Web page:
On radar time and the twin “paradox”

@article{Dolby2001OnRT,
  title={On radar time and the twin “paradox”},
  author={Carl E. Dolby and Stephen F. Gull},
  journal={American Journal of Physics},
  year={2001},
  volume={69},
  pages={1257-1261}
}
In this paper we apply the concept of radar time (popularized by Bondi in his work on k calculus) to the well-known relativistic twin “paradox.” Radar time is used to define hypersurfaces of simultaneity for a class of traveling twins, from the “immediate turn-around” case, through the “gradual turn-around” case, to the “uniformly accelerating” case. We show that this definition of simultaneity is independent of choice of coordinates, and assigns a unique time to any event (with which the… 
A note on Dolby and Gull on radar time and the twin “paradox”
Recently a suggestion was made that standard textbook representations of hypersurfaces of simultaneity for the traveling twin in the twin “paradox” are incorrect. This suggestion is false: The
Notes on observational and radar coordinates for localized observers
The worldline of a uniformly accelerated localized observer in Minkowski space is restricted in the Rindler wedge, where the observer can in principle arrange experiments repeatedly, and the Cauchy
Noninertial Observers in Special Relativity and Clock Synchronization Debates
Selleri's arguments that a consideration of noninertial reference frames in the framework of special relativity identify “absolute simultaneity” as being “Nature's choice of synchronization” are
A relativistic rotating frame with physics majors, photons and mirrors: causality lost
An analysis of cylinders rotating at relativistic speeds is considered from the point of view of observers living on the cylinders and from the point of view of observers in an inertial frame at rest
Relativistic twins or sextuplets
A recent study of the relativistic twin 'paradox' by Soni in this journal affirmed that 'A simple solution of the twin paradox also shows anomalous behaviour of rigidly connected distant clocks' but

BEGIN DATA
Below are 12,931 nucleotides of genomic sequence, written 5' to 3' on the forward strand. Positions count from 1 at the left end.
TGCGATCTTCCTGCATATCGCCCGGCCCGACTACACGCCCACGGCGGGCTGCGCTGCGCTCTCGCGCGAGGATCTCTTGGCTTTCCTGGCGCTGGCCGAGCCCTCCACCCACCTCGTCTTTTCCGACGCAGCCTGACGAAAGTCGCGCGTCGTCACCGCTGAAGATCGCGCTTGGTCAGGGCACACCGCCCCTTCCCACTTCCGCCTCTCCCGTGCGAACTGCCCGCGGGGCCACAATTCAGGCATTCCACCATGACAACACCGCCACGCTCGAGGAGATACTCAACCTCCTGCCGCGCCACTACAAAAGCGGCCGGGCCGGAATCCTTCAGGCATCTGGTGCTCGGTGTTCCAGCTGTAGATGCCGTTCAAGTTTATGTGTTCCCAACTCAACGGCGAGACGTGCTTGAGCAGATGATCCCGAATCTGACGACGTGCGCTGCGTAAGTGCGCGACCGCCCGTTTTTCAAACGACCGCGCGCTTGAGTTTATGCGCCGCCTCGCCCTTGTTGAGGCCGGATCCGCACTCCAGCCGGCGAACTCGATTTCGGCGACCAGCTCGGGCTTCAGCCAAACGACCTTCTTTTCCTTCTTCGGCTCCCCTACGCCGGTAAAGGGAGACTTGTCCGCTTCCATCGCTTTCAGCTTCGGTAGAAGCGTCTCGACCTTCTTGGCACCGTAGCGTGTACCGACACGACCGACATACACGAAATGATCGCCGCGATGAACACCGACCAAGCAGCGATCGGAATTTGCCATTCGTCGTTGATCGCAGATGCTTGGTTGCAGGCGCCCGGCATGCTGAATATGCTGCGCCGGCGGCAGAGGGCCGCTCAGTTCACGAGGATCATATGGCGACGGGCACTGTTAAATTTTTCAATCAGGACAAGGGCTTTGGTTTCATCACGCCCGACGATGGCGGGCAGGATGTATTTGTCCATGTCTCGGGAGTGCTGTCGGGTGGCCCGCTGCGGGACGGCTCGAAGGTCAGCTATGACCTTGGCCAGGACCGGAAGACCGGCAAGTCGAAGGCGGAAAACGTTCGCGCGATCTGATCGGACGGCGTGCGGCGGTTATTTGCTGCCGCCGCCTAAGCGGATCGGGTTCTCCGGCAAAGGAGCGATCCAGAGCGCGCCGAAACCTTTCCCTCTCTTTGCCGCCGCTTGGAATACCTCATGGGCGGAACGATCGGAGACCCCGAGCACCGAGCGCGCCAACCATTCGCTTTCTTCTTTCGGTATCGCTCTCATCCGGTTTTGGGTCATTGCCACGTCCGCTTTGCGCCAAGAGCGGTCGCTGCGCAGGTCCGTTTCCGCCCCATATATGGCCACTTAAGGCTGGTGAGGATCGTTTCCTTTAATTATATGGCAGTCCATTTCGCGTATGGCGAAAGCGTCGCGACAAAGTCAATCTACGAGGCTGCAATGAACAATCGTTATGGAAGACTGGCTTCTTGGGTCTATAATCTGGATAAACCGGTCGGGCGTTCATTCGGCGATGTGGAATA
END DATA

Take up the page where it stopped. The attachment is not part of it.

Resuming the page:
Finding the Missing Time in the Instantaneous Turnaround Version of the Twin Paradox
The change in the reading on a distant Earth clock from the point of view of a traveling twin who instantaneously reverses direction is calculated by considering the behavior of the Earth clock
A Light Clock Satisfying the Clock Hypothesis of Special Relativity.
The design of the FMEL, a floor-mirrored Einstein–Langevin 'light clock', is introduced. The clock provides a physically intuitive manner to calculate and visualize the time dilation effects for a
Vibrating Rays Theory
The present work is aimed to explain why we started to consider Vibrating Rays Theory (VRT) as a viable representation of nature, and to elaborate some of its consequences. In 1846 Faraday introduced
The relativistic rocket
We solve the problem of the relativistic rocket by making use of the relation between Lorentzian and Galilean velocities, as well as the laws of superposition of successive collinear Lorentz boosts
The Minkowski metric in non-inertial observer radar coordinates
We give a closed expression for the Minkowski (1+1)-dimensional metric in the radar coordinates of an arbitrary non-inertial observer O in terms of O’s proper acceleration. Knowledge of the metric
...
1
2
3
4
...

References

SHOWING 1-10 OF 12 REFERENCES
Parallax distance, time, and the twin ’’paradox’’
An extension to all space‐time points of the definition of time and of distance for any observer, accelerating or not, by means of a parallax viewing of events is undertaken. The twin ’’paradox’’ is
On the Electrodynamics of Moving Bodies
It is known that Maxwell's electrodynamics—as usually understood at the present time—when applied to moving bodies, leads to asymmetries which do not appear to be inherent in the phenomena. Take, for
MÄRZKE-WHEELER COORDINATES FOR ACCELERATED OBSERVERS IN SPECIAL RELATIVITY
In special relativity, the definition of coordinate systems adapted to generic accelerated observers is a long-standing problem, which has found unequivocal solutions only for the simplest motions.
The twin ‘‘paradox’’ and the conventionality of simultaneity
A new approach to understanding the twin paradox, based on the conventionality of simultaneity, is presented and illustrated. The canonical version of the twin paradox is discussed with reference to
Assumption and myth in physical theory
Preface 1. The limits of theory making 2. Relativity: its myths and pre-suppositions 3. Gravitation 4. The origin of inertia and the universe Suggestions for further reading Index.
Introducing Einstein's Relativity
PART A: SPECIAL RELATIVITY PART B: THE FORMALISM OF TENSORS PART C: GENERAL RELATIVITY PART D: BLACK HOLES PART E: GRAVITATIONAL WAVES PART F: COSMOLOGY
Zur Elektrodynamik bewegter Körper
Este material fue digitalizado en el marco del proyecto subvencionado por la Fundacion Antorchas y se encuentra en la Biblioteca del Departamento de Fisica de la Facultad de Ciencias Exactas de la
About time
Biochemical Oscillations and Cellular Rhythms: The Molecular Bases of Periodic and Chaotic Behaviour.By Albert Goldbeter. Cambridge University Press: 1996. Pp. 605. £70, $99.95.
A. Special theory of relativity
Understanding Relativity: A Simplified Approach to Einstein's Theories
  • 1996
...
1
2
...